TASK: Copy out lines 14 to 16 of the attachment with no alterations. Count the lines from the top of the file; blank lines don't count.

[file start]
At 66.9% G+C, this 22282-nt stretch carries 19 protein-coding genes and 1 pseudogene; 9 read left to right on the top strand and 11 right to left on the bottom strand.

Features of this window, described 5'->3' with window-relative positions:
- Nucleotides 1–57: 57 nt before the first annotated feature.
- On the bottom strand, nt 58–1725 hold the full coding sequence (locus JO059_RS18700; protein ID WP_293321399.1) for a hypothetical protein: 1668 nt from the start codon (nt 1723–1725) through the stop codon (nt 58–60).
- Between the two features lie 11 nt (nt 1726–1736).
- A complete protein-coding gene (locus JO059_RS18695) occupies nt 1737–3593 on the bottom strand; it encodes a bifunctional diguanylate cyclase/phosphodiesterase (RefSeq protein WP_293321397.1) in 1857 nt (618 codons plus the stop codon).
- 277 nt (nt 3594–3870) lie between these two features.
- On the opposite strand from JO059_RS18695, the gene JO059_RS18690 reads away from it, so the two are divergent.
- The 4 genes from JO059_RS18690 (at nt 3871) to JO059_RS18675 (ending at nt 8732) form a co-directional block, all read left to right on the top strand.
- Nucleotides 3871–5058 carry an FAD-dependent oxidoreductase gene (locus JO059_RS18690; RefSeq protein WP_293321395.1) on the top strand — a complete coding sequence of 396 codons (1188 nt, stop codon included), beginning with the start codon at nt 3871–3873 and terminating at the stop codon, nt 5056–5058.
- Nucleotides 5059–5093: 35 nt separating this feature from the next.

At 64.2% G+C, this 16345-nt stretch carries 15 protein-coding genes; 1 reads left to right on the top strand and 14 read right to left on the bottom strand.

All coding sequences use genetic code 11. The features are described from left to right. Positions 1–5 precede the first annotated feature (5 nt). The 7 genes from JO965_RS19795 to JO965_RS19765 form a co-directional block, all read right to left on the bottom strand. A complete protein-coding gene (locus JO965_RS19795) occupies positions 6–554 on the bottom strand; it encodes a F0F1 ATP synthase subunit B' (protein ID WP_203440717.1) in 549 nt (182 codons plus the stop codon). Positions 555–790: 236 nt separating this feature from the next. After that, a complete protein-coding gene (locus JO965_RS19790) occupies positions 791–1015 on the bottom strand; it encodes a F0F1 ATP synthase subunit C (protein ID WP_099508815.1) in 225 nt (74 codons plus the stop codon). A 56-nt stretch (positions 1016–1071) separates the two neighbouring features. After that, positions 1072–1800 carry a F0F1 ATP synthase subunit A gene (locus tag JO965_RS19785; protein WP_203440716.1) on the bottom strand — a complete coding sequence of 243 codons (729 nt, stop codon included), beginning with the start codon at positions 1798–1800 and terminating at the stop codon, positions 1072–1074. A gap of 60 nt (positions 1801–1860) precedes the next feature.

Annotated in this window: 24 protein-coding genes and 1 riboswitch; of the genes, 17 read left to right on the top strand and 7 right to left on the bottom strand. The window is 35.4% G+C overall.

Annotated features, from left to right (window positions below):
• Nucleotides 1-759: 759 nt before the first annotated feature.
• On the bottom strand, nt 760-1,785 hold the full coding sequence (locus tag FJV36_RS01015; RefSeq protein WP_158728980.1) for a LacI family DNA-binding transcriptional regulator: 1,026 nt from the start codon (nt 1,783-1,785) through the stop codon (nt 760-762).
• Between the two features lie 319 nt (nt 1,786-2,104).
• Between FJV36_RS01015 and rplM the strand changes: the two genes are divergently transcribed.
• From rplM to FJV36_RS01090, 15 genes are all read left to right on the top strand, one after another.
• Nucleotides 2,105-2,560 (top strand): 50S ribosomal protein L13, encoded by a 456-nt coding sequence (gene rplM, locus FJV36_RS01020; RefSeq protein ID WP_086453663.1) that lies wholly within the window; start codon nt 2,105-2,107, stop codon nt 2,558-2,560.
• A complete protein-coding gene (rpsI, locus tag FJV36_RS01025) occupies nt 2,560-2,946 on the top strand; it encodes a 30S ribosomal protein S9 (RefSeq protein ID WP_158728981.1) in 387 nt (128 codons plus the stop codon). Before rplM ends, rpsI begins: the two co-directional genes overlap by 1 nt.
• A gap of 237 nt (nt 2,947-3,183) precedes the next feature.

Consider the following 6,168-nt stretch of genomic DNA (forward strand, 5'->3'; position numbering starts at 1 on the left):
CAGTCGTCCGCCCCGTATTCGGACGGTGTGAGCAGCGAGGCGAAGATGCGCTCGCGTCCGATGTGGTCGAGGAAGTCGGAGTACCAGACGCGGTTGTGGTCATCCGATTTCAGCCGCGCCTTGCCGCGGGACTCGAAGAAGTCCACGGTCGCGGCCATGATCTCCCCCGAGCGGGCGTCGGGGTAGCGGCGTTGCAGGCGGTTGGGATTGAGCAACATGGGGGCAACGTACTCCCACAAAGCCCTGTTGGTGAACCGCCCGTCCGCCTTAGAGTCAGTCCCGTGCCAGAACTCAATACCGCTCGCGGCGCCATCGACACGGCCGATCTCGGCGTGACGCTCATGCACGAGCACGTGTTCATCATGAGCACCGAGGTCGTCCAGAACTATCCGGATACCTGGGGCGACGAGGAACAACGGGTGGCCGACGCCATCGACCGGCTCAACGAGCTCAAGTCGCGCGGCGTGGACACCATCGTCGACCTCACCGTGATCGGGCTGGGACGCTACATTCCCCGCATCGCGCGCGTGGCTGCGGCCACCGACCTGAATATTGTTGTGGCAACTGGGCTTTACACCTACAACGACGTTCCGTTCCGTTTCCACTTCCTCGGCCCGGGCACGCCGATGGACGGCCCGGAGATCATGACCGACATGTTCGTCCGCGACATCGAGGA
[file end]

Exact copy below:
Annotated in this window: 24 protein-coding genes and 1 riboswitch; of the genes, 17 read left to right on the top strand and 7 right to left on the bottom strand. The window is 35.4% G+C overall.

Annotated features, from left to right (window positions below):
• Nucleotides 1-759: 759 nt before the first annotated feature.